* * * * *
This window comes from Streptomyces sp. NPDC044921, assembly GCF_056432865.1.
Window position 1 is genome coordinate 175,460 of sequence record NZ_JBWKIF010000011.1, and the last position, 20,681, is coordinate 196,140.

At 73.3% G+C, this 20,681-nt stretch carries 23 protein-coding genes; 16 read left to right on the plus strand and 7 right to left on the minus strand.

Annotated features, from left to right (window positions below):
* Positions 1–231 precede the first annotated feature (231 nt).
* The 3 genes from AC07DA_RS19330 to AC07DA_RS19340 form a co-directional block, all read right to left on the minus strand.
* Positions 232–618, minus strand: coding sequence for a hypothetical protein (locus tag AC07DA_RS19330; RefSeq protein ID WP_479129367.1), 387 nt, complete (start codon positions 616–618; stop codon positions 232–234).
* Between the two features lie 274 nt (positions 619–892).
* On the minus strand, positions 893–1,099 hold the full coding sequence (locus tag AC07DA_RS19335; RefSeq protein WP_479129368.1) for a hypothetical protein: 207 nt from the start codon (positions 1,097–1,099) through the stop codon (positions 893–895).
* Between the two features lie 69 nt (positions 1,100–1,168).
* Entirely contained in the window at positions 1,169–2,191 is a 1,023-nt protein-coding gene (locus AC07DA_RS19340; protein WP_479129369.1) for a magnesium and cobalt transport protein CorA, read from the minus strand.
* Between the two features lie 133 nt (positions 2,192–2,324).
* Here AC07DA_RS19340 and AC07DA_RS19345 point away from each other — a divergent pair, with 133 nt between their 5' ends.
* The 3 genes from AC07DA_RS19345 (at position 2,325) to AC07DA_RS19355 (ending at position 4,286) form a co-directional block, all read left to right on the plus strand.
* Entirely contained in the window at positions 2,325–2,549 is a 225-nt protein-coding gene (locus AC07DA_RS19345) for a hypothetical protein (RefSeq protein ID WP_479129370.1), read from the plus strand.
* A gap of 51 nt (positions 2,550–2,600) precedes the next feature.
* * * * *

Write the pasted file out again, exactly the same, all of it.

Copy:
This window comes from Streptomyces sp. NPDC044921, assembly GCF_056432865.1.
Window position 1 is genome coordinate 175,460 of sequence record NZ_JBWKIF010000011.1, and the last position, 20,681, is coordinate 196,140.

At 73.3% G+C, this 20,681-nt stretch carries 23 protein-coding genes; 16 read left to right on the plus strand and 7 right to left on the minus strand.

Annotated features, from left to right (window positions below):
* Positions 1–231 precede the first annotated feature (231 nt).
* The 3 genes from AC07DA_RS19330 to AC07DA_RS19340 form a co-directional block, all read right to left on the minus strand.
* Positions 232–618, minus strand: coding sequence for a hypothetical protein (locus tag AC07DA_RS19330; RefSeq protein ID WP_479129367.1), 387 nt, complete (start codon positions 616–618; stop codon positions 232–234).
* Between the two features lie 274 nt (positions 619–892).
* On the minus strand, positions 893–1,099 hold the full coding sequence (locus tag AC07DA_RS19335; RefSeq protein WP_479129368.1) for a hypothetical protein: 207 nt from the start codon (positions 1,097–1,099) through the stop codon (positions 893–895).
* Between the two features lie 69 nt (positions 1,100–1,168).
* Entirely contained in the window at positions 1,169–2,191 is a 1,023-nt protein-coding gene (locus AC07DA_RS19340; protein WP_479129369.1) for a magnesium and cobalt transport protein CorA, read from the minus strand.
* Between the two features lie 133 nt (positions 2,192–2,324).
* Here AC07DA_RS19340 and AC07DA_RS19345 point away from each other — a divergent pair, with 133 nt between their 5' ends.
* The 3 genes from AC07DA_RS19345 (at position 2,325) to AC07DA_RS19355 (ending at position 4,286) form a co-directional block, all read left to right on the plus strand.
* Entirely contained in the window at positions 2,325–2,549 is a 225-nt protein-coding gene (locus AC07DA_RS19345) for a hypothetical protein (RefSeq protein ID WP_479129370.1), read from the plus strand.
* A gap of 51 nt (positions 2,550–2,600) precedes the next feature.